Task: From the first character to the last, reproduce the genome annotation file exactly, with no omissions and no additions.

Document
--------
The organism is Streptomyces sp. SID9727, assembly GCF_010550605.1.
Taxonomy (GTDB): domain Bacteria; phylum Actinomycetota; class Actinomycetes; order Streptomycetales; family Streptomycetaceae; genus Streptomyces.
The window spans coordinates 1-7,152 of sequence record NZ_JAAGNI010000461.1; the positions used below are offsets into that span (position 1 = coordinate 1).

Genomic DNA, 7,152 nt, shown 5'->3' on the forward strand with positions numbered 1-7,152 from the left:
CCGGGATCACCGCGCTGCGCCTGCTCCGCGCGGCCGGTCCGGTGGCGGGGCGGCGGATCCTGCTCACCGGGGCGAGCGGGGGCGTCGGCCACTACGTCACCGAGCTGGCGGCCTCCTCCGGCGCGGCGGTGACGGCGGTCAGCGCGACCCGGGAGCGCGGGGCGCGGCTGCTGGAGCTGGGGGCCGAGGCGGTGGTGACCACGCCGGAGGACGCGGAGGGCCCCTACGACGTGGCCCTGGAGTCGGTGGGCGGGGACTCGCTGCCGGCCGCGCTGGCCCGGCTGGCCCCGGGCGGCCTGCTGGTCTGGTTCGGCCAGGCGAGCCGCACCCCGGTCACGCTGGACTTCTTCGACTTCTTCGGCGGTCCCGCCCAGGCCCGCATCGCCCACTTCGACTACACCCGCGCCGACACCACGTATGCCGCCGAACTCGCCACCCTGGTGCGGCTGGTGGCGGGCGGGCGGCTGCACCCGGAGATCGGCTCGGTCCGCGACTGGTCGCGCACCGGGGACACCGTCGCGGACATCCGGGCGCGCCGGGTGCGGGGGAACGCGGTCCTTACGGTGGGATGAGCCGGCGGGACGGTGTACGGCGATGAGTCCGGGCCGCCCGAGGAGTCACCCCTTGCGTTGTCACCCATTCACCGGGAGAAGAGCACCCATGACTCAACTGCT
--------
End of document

The organism is Streptomyces sp. SID9727, assembly GCF_010550605.1.
Taxonomy (GTDB): domain Bacteria; phylum Actinomycetota; class Actinomycetes; order Streptomycetales; family Streptomycetaceae; genus Streptomyces.
The window spans coordinates 1-7,152 of sequence record NZ_JAAGNI010000461.1; the positions used below are offsets into that span (position 1 = coordinate 1).

Genomic DNA, 7,152 nt, shown 5'->3' on the forward strand with positions numbered 1-7,152 from the left:
CCGGGATCACCGCGCTGCGCCTGCTCCGCGCGGCCGGTCCGGTGGCGGGGCGGCGGATCCTGCTCACCGGGGCGAGCGGGGGCGTCGGCCACTACGTCACCGAGCTGGCGGCCTCCTCCGGCGCGGCGGTGACGGCGGTCAGCGCGACCCGGGAGCGCGGGGCGCGGCTGCTGGAGCTGGGGGCCGAGGCGGTGGTGACCACGCCGGAGGACGCGGAGGGCCCCTACGACGTGGCCCTGGAGTCGGTGGGCGGGGACTCGCTGCCGGCCGCGCTGGCCCGGCTGGCCCCGGGCGGCCTGCTGGTCTGGTTCGGCCAGGCGAGCCGCACCCCGGTCACGCTGGACTTCTTCGACTTCTTCGGCGGTCCCGCCCAGGCCCGCATCGCCCACTTCGACTACACCCGCGCCGACACCACGTATGCCGCCGAACTCGCCACCCTGGTGCGGCTGGTGGCGGGCGGGCGGCTGCACCCGGAGATCGGCTCGGTCCGCGACTGGTCGCGCACCGGGGACACCGTCGCGGACATCCGGGCGCGCCGGGTGCGGGGGAACGCGGTCCTTACGGTGGGATGAGCCGGCGGGACGGTGTACGGCGATGAGTCCGGGCCGCCCGAGGAGTCACCCCTTGCGTTGTCACCCATTCACCGGGAGAAGAGCACCCATGACTCAACTGCT